Each December as the world rejoices around the holiday season, college football programs, fans and corporate sponsors alike begin to celebrate another time of year: bowl season.
The 2016 slate of postseason games was one of record proportions, featuring a total of 41 bowl matchups (including the National Championship). This is more than double the amount of bowls that existed just 20 years ago; in 1995 there were only 18 postseason contests. Nowadays, games are played all over the map from the Bahamas to Hawaii, and sponsors are changing on a regular basis (you can test your knowledge of this year’s title sponsors here).
So, why are there so many games?
“I don’t know if there’s too many or not enough,” said St. Petersburg Bowl executive director Brett Dulaney in a December article in the Tampa Bay Times. “Here’s what I know: I know there wouldn’t be that many bowl games if communities couldn’t support them.”
The communities in which these games are set certainly look forward to the extra bump in tourism and spending each year associated with each team’s fanbase that makes a vacation out of their alma mater’s postseason berth. Additionally, live broadcasts of each game allow millions of viewers to catch a glimpse of what different host cities have to offer, potentially leading other visitors their way in the future.
For players, it’s about all of the hard work put into each year paying off. Nothing quite caps a football season like getting free swag, a trip to a unique location and a chance to hoist a trophy and give the head coach a Gatorade shower. It can also be especially valuable for upperclassmen looking to showcase their skills and make a statement to scouts before the NFL Draft.
Coaches, too, reap the rewards of postseason play. From sending off the senior class with a meaningful victory, to extra practice reps with lowerclassmen, the bowl experience can prove extremely valuable to the program’s future success. Not to mention the national television exposure, a huge recruiting tool for coaches trying to convince the best up-and-coming talent to pick their school.
As for corporate sponsors, the value in buying the naming rights to a sporting event like a college football bowl game is generally agreed upon. “You can’t watch the game for a couple of minutes without seeing the logo,” said a former FedEx VP of marketing.
Couple that with the fact that even the lower tier bowls are getting ratings “more than most of NBA programming,” as told to Forbes by Peach Bowl, Inc. President & CEO Gary Stokan. This makes the hundreds of thousands or even millions of dollars corporations spend each year to have their names associated with these games worthwhile. Those kind of ratings also benefit companies like ESPN, who are able to sell advertising at a premium.
Yes, there are plenty of pros. Now let’s look at a few of the cons:
More bowl games means there are more participants needed – 80 teams, to be exact. This makes up a whopping 62.5% of the country’s 128 bowl eligible programs. Normally, only teams with a .500 record (6-6) or better are permitted to the postseason; however, only 77 programs finished with such a record this season, forcing the field to expand to add three 5-7 teams.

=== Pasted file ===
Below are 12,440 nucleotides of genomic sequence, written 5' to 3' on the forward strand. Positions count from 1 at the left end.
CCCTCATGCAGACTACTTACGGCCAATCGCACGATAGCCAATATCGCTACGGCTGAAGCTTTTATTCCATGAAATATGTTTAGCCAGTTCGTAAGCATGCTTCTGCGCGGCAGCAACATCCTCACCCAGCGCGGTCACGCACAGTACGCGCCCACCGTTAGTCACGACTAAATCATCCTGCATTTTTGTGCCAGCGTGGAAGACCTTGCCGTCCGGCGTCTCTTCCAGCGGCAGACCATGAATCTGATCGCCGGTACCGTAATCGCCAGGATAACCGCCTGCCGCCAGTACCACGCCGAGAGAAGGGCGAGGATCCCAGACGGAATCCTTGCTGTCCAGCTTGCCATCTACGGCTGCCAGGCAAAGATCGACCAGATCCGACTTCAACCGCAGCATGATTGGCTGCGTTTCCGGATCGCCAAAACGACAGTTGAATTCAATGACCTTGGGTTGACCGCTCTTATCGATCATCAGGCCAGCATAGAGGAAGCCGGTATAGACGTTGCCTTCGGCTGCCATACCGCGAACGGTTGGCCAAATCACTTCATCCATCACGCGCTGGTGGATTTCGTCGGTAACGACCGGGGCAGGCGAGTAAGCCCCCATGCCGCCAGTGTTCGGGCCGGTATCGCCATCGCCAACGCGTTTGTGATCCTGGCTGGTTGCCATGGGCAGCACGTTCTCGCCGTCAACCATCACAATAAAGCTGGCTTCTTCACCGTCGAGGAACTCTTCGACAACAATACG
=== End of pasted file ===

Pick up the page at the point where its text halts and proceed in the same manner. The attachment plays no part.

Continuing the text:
Although every bowl typically receives above-average television viewership, diminishing the product to feature teams having won less than half of their regular season games may also have had an effect on the bowl season’s biggest games. This year’s College Football Playoff semifinals saw interest decline and ratings plummet compared to last year’s numbers. Even the National Championship game, a 45-40 thriller between powerhouses Alabama and Clemson, experienced a significant decrease in viewership, according to the SportsBusiness Journal’s John Ourand:
From a different perspective, the schools participating in these games can even suffer at the expense of earning a bowl bid, literally. Each school is allotted a certain number of tickets to the bowl game which they are selected to, and are forced to pay for any tickets that go unsold. In 2011, the University of Connecticut lost more than $1.6 million as a result of one of the greatest seasons in the school’s history. Ticket distributors like StubHub have made this an increasingly difficult problem, as fans have an avenue to purchase significantly cheaper tickets than their university has to offer. Although measures have been taken by conferences to prevent their schools from suffering large financial losses, it is still recognized, as stated by Mid-American Conference Commissioner Jon Steinbrecher, “bowls are not money-making operations” for the schools involved and rather more widely recognized as a potential branding opportunity.
Of course, there is always the unknown when it comes to playing an extra game to end the year. That high-end NFL Draft prospect that scouts have their eyes on could suffer a potential career-altering injury – in this year’s Fiesta Bowl, Notre Dame linebacker and 2015 Butkus Award winner Jaylon Smith suffered a torn ACL and MCL. Smith is among several players to have their draft stock decline, and potentially cost them millions of dollars at the next level.
The potential for bowl games to bring networks revenue and continue to provide widespread exposure for brands and communities will likely mean that the number of bowls will continue to be high, and possibly even increase in the years to come. However, there are warning signs indicating that the success of college football’s postseason could be threatened by the sheer number of parties involved. It is an interesting discussion that we at Intrepid look forward to following for years to come.